The future of audio: the UK Radioplayer
It's a really exciting development and a result of focused, collaborative thinking within the radio industry. It's a simple, compelling proposition for listeners, and I would welcome any comments on the project. In my speech, I argued that projects that lead digital innovation - like the Radioplayer - are essential if the audio market is to remain strong, but they must go hand in hand with unique, challenging and thought-provoking programmes which make the most of radio's unique ability to push creative boundaries. Here are a few examples:
• Radio 4's The History of the World in 100 Objects, which airs early next year: a hugely ambitious project involving a partnership with the British Museum and with scores of museums across the country.
• Jeremy Vine's Radio 2 show focuses on dementia all next week, looking at a number of issues ranging from quality of care to how sufferers may be open to financial abuse.
• Radio 1's Newsbeat will visit Afghanistan in December, reporting not only from Camp Bastion but also from within a US Marine Forward Operating Base, and building on the station's deeply impressive record in reporting the realities and implications of the conflict.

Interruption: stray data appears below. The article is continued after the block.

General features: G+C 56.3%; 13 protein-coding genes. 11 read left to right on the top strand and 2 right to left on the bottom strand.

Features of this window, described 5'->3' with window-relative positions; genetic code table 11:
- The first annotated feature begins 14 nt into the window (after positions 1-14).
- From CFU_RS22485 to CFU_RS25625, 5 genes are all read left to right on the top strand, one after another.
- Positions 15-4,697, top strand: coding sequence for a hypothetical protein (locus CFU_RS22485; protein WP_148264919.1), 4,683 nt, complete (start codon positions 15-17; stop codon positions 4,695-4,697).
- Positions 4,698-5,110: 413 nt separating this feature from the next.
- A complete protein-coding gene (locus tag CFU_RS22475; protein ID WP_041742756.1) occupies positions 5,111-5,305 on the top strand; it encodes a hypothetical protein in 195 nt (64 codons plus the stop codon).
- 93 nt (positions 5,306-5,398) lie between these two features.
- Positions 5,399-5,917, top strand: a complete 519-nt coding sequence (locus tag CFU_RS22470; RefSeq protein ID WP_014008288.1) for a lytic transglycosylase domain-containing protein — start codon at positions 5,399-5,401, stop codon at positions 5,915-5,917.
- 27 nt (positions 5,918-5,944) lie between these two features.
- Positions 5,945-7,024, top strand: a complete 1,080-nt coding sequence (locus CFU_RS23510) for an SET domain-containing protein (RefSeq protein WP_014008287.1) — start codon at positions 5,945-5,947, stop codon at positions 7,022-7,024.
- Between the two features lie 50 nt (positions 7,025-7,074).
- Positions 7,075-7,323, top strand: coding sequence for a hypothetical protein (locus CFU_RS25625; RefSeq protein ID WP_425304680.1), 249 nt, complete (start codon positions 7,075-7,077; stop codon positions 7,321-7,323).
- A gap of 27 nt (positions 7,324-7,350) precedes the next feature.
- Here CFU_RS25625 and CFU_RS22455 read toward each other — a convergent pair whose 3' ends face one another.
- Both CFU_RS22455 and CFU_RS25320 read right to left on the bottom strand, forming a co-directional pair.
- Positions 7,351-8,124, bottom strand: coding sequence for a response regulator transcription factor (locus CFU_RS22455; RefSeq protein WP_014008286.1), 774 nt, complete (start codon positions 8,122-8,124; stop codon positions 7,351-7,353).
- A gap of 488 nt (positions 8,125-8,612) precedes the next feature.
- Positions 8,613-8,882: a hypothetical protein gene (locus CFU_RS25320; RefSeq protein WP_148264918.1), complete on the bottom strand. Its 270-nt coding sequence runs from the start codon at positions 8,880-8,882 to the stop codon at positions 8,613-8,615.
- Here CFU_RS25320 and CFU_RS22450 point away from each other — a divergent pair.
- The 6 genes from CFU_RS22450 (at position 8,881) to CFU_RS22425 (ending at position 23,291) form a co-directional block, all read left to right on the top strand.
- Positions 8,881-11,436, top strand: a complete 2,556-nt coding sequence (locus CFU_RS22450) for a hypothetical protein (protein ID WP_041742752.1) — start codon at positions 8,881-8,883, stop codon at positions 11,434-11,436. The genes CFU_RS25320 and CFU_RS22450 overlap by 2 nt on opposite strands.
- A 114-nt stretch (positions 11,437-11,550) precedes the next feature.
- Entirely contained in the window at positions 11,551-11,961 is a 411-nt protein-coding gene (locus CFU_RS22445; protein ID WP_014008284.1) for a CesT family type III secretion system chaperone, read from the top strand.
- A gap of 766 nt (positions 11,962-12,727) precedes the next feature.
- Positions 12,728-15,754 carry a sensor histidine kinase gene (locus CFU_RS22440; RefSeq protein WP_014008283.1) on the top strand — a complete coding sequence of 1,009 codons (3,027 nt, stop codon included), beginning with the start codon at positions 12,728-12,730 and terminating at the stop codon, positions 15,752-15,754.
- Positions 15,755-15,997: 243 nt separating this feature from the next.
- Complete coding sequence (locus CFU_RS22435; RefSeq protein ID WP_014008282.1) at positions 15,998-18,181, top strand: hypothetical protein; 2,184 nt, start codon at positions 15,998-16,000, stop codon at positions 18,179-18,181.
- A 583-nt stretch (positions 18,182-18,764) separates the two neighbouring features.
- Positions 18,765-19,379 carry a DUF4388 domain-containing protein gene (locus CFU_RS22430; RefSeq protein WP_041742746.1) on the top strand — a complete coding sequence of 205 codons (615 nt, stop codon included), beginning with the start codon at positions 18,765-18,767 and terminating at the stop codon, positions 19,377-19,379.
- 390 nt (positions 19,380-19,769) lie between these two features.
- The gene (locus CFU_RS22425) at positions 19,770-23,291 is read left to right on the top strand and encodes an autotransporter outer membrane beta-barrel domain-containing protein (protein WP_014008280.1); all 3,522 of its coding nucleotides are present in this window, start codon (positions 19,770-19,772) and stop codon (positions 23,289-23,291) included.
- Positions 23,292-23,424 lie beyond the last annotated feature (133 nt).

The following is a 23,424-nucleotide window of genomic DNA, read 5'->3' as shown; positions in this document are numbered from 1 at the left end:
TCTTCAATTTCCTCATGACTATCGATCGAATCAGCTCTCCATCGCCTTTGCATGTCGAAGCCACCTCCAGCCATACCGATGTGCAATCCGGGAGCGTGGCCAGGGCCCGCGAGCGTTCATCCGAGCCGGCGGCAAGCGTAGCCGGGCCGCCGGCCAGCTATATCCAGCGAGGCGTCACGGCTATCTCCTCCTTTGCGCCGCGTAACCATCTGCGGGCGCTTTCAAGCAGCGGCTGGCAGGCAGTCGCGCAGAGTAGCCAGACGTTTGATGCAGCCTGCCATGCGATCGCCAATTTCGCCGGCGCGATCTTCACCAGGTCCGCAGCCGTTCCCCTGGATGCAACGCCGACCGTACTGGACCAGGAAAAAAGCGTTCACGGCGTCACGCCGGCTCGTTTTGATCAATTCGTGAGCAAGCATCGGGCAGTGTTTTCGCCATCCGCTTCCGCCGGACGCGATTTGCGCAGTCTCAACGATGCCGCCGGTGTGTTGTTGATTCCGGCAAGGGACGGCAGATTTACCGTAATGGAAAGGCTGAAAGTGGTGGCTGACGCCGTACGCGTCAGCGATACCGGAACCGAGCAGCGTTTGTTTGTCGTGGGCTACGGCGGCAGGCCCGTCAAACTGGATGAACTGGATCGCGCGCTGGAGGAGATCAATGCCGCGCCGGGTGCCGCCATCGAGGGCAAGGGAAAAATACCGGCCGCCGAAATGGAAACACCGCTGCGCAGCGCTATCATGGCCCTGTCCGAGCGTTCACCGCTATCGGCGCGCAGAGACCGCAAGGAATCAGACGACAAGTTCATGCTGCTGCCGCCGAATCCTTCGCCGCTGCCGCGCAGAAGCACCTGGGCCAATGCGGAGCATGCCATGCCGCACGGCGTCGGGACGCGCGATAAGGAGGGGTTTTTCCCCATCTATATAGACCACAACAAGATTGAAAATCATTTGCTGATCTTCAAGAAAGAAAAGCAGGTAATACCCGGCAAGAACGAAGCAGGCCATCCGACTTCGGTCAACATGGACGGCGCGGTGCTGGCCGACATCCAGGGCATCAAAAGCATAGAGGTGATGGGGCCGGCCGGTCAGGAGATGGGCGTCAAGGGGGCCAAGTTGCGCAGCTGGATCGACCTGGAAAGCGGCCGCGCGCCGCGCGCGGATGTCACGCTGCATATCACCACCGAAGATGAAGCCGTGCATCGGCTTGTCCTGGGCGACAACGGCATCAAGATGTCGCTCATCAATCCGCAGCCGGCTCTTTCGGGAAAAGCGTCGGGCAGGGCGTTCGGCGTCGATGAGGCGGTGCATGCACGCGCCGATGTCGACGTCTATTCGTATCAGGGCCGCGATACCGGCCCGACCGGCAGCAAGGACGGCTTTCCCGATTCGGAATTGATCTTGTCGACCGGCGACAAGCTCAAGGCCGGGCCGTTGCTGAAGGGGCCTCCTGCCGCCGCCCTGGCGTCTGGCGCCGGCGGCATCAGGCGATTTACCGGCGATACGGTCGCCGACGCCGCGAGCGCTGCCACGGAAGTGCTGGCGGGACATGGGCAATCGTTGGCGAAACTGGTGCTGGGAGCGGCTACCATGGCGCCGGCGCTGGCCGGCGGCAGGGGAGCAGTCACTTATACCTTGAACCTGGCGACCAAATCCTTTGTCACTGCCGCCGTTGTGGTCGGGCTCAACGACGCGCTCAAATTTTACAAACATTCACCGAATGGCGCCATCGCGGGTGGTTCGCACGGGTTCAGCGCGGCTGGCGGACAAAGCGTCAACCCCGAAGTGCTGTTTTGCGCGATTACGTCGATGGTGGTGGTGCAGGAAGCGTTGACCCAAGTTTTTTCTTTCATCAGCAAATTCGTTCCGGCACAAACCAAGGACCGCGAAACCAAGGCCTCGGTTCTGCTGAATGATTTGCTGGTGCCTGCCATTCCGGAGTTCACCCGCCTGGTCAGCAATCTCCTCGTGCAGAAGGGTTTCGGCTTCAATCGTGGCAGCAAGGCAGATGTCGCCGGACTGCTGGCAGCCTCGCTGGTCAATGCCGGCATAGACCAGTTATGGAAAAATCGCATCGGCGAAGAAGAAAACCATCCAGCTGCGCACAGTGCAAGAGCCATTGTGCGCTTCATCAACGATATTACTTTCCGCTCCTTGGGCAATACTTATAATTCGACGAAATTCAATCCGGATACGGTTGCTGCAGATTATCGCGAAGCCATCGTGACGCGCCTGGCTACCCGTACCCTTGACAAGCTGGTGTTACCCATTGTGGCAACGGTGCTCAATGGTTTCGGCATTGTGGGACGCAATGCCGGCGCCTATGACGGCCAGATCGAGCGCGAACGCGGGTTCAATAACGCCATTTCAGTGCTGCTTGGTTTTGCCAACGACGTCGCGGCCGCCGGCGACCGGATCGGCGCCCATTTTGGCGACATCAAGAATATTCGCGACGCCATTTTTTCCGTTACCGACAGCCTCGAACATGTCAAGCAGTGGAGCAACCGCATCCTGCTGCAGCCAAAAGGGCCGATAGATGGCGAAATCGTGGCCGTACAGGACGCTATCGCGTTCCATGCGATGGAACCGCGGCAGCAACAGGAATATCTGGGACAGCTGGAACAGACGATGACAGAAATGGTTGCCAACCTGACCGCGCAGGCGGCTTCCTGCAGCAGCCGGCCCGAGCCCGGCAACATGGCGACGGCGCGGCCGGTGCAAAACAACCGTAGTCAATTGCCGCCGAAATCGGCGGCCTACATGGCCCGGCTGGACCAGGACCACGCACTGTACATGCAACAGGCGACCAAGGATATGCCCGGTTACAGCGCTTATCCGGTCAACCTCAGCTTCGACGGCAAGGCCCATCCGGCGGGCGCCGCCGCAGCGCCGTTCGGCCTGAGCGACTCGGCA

• Radio 3's end-of-year programming around its four Composers of the Year, with a rather special New Year's Eve when guests as varied as Fiona Shaw, Sting and John Sessions will reveal their own thoughts of the composers, followed by live debate.
• And cutting-edge comedy on Radio 4 in News at Bedtime, a rather different type of news analysis programme as it covers events via the world of nursery rhymes and fairy tales. The seven-part satirical series will be hosted by John Tweedledum (played by Jack Dee) and John Tweedledee (Peter Capaldi) and is written by Ian Hislop and Nick Newman.
Finally, I explained how we are developing our audio archive so that we can provide resources of enormous and lasting value. For instance, next year we will launch a new In Our Time archive that will be available for anyone who wants to access a full 11 years of quite superb broadcasts on the History of Ideas, featuring everything from Schopenhauer to the death of Elizabeth I. Quite brilliant and utterly unique. But if you can't wait until then, you can enjoy Melvyn Bragg's latest programme here.
(Tim Davie is Director of BBC Audio & Music)